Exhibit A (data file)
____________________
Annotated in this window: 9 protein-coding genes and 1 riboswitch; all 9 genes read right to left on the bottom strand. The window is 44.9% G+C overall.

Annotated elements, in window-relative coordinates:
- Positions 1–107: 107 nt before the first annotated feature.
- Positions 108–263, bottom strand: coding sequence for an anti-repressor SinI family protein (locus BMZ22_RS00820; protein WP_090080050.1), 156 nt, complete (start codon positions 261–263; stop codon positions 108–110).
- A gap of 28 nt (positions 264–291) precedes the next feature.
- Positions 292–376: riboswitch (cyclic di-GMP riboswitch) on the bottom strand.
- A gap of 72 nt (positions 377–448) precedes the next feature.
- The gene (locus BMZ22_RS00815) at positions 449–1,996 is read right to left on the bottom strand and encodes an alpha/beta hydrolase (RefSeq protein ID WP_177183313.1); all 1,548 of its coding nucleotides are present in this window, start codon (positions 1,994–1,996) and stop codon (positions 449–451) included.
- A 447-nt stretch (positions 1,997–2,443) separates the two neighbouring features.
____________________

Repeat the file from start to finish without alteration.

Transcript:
Annotated in this window: 9 protein-coding genes and 1 riboswitch; all 9 genes read right to left on the bottom strand. The window is 44.9% G+C overall.

Annotated elements, in window-relative coordinates:
- Positions 1–107: 107 nt before the first annotated feature.
- Positions 108–263, bottom strand: coding sequence for an anti-repressor SinI family protein (locus BMZ22_RS00820; protein WP_090080050.1), 156 nt, complete (start codon positions 261–263; stop codon positions 108–110).
- A gap of 28 nt (positions 264–291) precedes the next feature.
- Positions 292–376: riboswitch (cyclic di-GMP riboswitch) on the bottom strand.
- A gap of 72 nt (positions 377–448) precedes the next feature.
- The gene (locus BMZ22_RS00815) at positions 449–1,996 is read right to left on the bottom strand and encodes an alpha/beta hydrolase (RefSeq protein ID WP_177183313.1); all 1,548 of its coding nucleotides are present in this window, start codon (positions 1,994–1,996) and stop codon (positions 449–451) included.
- A 447-nt stretch (positions 1,997–2,443) separates the two neighbouring features.